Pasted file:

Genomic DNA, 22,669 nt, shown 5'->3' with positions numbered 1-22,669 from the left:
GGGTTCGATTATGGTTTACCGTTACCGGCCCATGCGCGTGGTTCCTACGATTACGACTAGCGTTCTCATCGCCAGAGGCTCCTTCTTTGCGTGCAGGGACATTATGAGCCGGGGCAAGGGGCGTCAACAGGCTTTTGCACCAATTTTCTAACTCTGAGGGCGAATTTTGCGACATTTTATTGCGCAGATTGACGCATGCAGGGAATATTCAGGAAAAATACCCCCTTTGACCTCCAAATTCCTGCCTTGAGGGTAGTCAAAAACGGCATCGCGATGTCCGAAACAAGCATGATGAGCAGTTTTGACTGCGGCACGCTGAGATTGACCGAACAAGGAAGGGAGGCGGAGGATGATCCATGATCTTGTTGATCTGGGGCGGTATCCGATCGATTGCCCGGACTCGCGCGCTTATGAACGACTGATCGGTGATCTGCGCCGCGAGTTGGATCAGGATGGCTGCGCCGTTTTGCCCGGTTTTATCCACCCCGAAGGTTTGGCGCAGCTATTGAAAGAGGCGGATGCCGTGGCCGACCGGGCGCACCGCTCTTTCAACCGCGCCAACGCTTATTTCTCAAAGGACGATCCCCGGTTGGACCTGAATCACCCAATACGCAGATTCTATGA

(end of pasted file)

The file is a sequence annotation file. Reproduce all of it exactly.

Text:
Genomic DNA, 22,669 nt, shown 5'->3' with positions numbered 1-22,669 from the left:
GGGTTCGATTATGGTTTACCGTTACCGGCCCATGCGCGTGGTTCCTACGATTACGACTAGCGTTCTCATCGCCAGAGGCTCCTTCTTTGCGTGCAGGGACATTATGAGCCGGGGCAAGGGGCGTCAACAGGCTTTTGCACCAATTTTCTAACTCTGAGGGCGAATTTTGCGACATTTTATTGCGCAGATTGACGCATGCAGGGAATATTCAGGAAAAATACCCCCTTTGACCTCCAAATTCCTGCCTTGAGGGTAGTCAAAAACGGCATCGCGATGTCCGAAACAAGCATGATGAGCAGTTTTGACTGCGGCACGCTGAGATTGACCGAACAAGGAAGGGAGGCGGAGGATGATCCATGATCTTGTTGATCTGGGGCGGTATCCGATCGATTGCCCGGACTCGCGCGCTTATGAACGACTGATCGGTGATCTGCGCCGCGAGTTGGATCAGGATGGCTGCGCCGTTTTGCCCGGTTTTATCCACCCCGAAGGTTTGGCGCAGCTATTGAAAGAGGCGGATGCCGTGGCCGACCGGGCGCACCGCTCTTTCAACCGCGCCAACGCTTATTTCTCAAAGGACGATCCCCGGTTGGACCTGAATCACCCAATACGCAGATTCTATGA